The father of video games, Ralph Baer, dead at 92
A sad day for gamers everywhere, though most of them don't know it.
Ralph Baer, a true pioneer of video games, has passed away at the age of 92, Gamasutra can confirm via independent sources close to Baer.
Baer developed the very first console video game system, originally known as the Brown Box, but later licensed and sold as 1972's Magnavox Odyssey, which laid the foundation for video games as we know them today.
Baer, an engineer and inventor through and through, also developed the light gun, recognized as the very first peripheral for video game consoles, the interactive memory game, Simon, and other inventions.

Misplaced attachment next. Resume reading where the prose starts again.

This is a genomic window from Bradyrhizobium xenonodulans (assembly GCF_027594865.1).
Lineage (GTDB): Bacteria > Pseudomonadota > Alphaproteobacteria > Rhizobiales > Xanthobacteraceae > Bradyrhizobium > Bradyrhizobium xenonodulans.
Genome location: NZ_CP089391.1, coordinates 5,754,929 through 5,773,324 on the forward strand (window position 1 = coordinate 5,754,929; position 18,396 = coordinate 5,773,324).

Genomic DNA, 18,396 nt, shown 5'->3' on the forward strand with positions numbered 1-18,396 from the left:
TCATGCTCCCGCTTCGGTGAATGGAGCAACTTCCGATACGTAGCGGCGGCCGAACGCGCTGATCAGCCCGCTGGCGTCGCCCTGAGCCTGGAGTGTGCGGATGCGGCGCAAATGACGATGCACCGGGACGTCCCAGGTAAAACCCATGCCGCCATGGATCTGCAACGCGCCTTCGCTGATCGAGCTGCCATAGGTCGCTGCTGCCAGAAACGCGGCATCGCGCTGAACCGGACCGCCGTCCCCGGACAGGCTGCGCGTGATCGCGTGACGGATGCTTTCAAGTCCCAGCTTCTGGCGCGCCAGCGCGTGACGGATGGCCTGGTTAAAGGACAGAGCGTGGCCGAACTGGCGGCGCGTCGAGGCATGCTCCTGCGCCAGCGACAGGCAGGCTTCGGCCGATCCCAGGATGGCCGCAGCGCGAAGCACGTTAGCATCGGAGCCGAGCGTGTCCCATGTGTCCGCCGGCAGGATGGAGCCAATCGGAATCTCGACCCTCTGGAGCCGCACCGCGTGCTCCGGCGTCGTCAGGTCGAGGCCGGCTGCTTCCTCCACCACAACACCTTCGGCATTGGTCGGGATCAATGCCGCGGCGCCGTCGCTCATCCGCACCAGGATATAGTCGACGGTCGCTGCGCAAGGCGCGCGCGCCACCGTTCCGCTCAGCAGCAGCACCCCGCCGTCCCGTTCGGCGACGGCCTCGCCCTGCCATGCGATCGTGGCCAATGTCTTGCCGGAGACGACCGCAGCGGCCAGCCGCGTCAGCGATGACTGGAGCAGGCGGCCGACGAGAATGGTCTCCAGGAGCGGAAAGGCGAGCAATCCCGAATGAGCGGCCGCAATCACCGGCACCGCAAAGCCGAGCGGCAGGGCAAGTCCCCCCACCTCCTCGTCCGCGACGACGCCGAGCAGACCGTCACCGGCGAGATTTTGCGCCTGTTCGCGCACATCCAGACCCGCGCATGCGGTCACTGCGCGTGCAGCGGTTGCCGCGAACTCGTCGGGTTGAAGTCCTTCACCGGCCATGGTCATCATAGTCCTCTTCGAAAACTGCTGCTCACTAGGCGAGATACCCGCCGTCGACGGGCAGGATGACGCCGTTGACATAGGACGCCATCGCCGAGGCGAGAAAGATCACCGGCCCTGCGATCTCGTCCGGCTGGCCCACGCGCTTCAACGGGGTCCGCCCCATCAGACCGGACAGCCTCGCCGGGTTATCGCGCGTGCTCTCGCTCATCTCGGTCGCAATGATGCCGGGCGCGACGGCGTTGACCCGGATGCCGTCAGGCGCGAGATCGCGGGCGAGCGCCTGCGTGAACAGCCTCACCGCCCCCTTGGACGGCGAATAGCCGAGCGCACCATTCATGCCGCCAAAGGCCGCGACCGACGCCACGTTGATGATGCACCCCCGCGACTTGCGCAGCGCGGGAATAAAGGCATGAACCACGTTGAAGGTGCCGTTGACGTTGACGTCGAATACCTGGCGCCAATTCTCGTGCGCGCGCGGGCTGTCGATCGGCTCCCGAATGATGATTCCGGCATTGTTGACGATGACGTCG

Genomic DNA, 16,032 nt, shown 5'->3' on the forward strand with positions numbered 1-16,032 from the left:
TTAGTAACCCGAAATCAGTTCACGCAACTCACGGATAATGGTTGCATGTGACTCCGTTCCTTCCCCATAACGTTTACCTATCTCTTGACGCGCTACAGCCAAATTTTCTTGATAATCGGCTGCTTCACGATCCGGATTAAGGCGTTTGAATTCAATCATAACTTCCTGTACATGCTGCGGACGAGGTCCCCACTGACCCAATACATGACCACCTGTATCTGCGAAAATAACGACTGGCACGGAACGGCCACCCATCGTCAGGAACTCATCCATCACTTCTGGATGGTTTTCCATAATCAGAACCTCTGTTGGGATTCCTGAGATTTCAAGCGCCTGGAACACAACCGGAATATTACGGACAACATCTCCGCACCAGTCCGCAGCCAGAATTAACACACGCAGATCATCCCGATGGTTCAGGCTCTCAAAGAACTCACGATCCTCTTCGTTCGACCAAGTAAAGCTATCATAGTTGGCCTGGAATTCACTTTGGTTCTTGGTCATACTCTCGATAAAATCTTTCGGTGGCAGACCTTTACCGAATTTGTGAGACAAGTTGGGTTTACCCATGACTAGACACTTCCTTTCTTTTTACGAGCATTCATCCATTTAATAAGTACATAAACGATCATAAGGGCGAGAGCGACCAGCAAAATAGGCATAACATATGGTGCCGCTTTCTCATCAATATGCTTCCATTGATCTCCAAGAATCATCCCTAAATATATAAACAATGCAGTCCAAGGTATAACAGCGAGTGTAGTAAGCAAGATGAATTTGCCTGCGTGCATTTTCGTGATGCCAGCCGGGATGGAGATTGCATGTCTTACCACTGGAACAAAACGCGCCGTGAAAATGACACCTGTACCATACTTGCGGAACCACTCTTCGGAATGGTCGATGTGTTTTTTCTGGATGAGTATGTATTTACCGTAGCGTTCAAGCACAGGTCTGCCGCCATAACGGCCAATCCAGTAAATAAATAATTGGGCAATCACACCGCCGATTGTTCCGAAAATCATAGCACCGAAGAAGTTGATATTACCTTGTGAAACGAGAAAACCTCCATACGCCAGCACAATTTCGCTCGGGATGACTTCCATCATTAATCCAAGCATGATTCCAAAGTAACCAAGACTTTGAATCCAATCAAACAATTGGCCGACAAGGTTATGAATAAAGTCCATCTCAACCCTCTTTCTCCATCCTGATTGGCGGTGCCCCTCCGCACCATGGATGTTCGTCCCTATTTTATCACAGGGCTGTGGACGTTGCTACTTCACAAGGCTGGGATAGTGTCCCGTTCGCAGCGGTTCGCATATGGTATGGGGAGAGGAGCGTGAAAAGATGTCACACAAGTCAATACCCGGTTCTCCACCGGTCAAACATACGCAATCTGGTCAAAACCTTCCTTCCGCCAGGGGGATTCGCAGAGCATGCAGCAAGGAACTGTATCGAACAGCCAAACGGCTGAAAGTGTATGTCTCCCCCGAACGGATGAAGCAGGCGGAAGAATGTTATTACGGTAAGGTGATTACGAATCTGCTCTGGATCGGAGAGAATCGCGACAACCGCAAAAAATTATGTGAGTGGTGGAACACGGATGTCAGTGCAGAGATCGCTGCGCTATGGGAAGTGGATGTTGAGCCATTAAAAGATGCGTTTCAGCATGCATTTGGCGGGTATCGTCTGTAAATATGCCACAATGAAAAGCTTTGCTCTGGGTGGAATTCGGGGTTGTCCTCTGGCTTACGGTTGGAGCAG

He'd been widely recognized for his achievements throughout the course of his life, such as receiving the National Medal of Technology from President George W. Bush, and an induction into the National Inventors Hall of Fame.
He also received a 2008 Game Developers Choice Pioneer Award (video above). "Thank you very much," he said at the time. "I appreciate the honor, and I'm still cranking out stuff. Goodbye."
The following video profile of Ralph was posted on Engadget and is well worth watching.